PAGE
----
Some might say that this whole thing about “play and democracy” is a misunderstanding, forcing play into a space, where it doesn’t belong: the realm of politics.

Having said before that there’s no forcing play, obviously I want to avoid that. I really, really want to avoid that.

The thing is, though, that play is already always political. In fact, it could be argued that play is indeed more political than contemporary politics as it is taking place in parliaments and similar institutions.

How is that?

Several political theorists have described how we’re now living in an era of “post-politics” or “post-democracy”, as Colin Crouch describes the situation in his “Post-Democracy” from 2004:

“The fundamental cause of democratic decline in contemporary politics is the major imbalance now developing between the role of corporate interests and those of virtually all other groups. Taken alongside the inevitable entropy of democracy, this is leading to politics once again becoming an affair of closed elites, as it was in pre-democratic times.”

Chantal Mouffe elaborates:

“Politics therefore has become a mere issue of managing the established order, a domain reserved for experts, and popular sovereignty has been declared obsolete. One of the fundamental symbolic pillars of the democratic ideal – the power of the people – has been undermined because post-politics eliminates the possibility of an agonistic struggle between different projects of society which is the very condition for the exercise of popular sovereignty”

The “hegemony of neoliberalism” has effectively eliminated the space for democratic plurality, and without that, there are no politics to be conducted, only technicalities to be “managed” by “experts”.

In the words of Lynne Segal:

“Neoliberalism has had one remarkable success, despite all its own contradictions and disasters. Its extraordinary victory has been ideological: it has convinced so many that its version of predatory, corporate capitalism is inescapable; that political resistance is inevitable.”

This is often expressed as the “politics of necessity”, even by politicians, which seems strange when you think about it, since they thus effectively contribute to the undermining of democracy and the space for doing politics. Politicians against politics, quite the slogan, huh. That’s where we are, however, at an unfortunate and undesirable impasse where the traditional realm of politics leaves little room for the political.

What about play, then?

For starters, play won’t ever accept the politics of necessity.

Reawakening our imagination, lifting our spirits, bringing us hope, play is political precisely because it insist that there are always alternatives, other ways of living, and it encourages us to explore these possible worlds together. Play is, according to a definition by game scholars Katie Salen and Eric Zimmerman in “Rules of Play”, “free movement within a more rigid structure”. While I don’t intend to wade into any lengthy discussion of definitions, I contend that play can’t ever exist without some degree of “free movement”. Absent such freedom, we risk entering into what Huizinga dubbed “false play” in “Homo Ludens”, further unpacked by Thomas S. Henricks as “that perversion of human creativity that occurs when organizations take over and manage play for their own ends”.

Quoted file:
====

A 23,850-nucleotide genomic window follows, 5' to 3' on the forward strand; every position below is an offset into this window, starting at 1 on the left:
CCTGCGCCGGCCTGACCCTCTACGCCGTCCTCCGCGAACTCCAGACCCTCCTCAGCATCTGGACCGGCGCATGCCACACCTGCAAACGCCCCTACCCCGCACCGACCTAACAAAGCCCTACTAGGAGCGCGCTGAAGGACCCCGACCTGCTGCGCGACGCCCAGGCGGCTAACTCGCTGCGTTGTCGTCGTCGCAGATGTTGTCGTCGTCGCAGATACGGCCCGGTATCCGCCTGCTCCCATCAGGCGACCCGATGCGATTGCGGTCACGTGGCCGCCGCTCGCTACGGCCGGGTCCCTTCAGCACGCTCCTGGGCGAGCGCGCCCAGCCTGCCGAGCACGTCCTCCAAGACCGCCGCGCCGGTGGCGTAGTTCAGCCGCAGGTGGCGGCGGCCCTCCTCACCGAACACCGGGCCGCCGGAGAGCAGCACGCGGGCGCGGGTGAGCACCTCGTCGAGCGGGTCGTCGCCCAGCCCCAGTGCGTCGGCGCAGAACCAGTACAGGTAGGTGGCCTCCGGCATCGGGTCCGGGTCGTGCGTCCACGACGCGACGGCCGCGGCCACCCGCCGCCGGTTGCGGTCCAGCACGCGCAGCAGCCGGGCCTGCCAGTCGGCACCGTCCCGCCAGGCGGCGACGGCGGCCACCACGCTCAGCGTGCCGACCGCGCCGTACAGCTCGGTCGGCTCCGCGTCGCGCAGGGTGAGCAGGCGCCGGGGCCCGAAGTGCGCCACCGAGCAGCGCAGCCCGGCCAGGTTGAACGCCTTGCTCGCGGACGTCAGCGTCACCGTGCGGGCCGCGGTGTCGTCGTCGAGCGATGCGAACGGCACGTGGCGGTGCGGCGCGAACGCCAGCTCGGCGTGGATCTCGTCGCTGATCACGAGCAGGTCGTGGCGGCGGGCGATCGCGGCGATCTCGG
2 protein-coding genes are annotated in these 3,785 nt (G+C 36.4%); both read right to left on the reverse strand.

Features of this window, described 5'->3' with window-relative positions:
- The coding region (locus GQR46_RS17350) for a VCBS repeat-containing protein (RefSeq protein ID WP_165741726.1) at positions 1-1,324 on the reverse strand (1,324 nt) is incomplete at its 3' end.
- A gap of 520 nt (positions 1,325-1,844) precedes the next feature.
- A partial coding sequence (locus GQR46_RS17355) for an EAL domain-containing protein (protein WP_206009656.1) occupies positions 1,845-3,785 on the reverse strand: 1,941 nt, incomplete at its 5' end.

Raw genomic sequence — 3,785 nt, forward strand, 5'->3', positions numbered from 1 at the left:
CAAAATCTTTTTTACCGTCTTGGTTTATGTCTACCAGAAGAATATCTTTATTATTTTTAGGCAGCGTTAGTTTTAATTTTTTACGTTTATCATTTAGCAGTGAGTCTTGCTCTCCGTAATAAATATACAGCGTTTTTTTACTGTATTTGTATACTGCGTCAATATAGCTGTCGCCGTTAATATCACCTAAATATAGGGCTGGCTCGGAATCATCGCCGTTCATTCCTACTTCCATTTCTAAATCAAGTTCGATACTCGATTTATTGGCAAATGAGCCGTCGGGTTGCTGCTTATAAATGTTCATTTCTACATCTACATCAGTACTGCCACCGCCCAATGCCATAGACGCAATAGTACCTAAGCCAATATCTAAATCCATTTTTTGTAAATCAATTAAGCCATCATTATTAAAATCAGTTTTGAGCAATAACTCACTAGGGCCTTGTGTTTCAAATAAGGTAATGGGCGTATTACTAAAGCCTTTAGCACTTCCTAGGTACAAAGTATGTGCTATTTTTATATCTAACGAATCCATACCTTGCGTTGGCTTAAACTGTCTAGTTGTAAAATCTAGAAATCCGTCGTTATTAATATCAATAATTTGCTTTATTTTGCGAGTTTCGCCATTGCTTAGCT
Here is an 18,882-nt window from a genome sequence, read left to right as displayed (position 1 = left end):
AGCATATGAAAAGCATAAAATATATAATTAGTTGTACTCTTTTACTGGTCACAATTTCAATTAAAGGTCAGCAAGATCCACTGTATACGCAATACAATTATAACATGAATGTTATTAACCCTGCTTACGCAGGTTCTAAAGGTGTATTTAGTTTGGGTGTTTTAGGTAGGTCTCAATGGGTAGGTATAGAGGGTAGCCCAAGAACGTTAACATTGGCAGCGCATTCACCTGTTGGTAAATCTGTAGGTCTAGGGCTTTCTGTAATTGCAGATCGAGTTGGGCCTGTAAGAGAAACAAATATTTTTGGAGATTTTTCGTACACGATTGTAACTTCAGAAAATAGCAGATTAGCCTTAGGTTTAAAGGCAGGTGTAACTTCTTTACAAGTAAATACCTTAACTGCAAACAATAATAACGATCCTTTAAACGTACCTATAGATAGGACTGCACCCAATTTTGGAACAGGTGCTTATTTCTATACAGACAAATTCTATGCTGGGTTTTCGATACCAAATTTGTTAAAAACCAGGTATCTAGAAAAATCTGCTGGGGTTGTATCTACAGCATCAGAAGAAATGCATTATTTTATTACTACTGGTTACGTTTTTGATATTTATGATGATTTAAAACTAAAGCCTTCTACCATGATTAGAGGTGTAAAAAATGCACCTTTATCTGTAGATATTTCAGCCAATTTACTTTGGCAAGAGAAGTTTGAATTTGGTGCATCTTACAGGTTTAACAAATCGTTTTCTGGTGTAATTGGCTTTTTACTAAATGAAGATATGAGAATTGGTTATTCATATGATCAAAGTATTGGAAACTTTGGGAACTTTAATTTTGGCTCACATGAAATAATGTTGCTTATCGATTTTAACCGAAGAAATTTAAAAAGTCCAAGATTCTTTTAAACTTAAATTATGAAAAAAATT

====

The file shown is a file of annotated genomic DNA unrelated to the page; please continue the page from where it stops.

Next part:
Hence, when Judith Butler argue that:

“The ethical question, how ought I to live? or even the political question, how ought we to live together? depends upon an organization of life that makes it possible to entertain those questions meaningfully.”

…I propose that play allows for such an “organization of life”. When we play, we, explicitly or implicitly, ask and examine those questions of how to live and to live together. This takes me back to that quote from Henricks I used in the first post of this series:

“I argue that play is that social laboratory. When we play with others, we create and administer a publicly acknowledged reality () When people agree on the terms of their engagement with one another and collectively bring those little worlds into being, they effectively create models for living.”

Furthermore, play resists “instrumentalization”, reminding us that some actions are undertaken with no rewards or external purpose in mind. Play is the primary purpose of play. Play also has a profound social dimension, refusing to embrace the individualism also brought by neoliberalism (see “Recognizing the Other”).

For these reasons, and many more yet to be examined, I don’t consider it a heretic act to connect play and democracy. Play is political by nature and I believe that if we set it free and follow its path, play might lead us to a radically different way of doing democracy and living together.

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Mathias Poulsen

I think a playful mindset is essential for us to live better lives together. I organise the CounterPlay Festival to cultivate a #playfulsociety.

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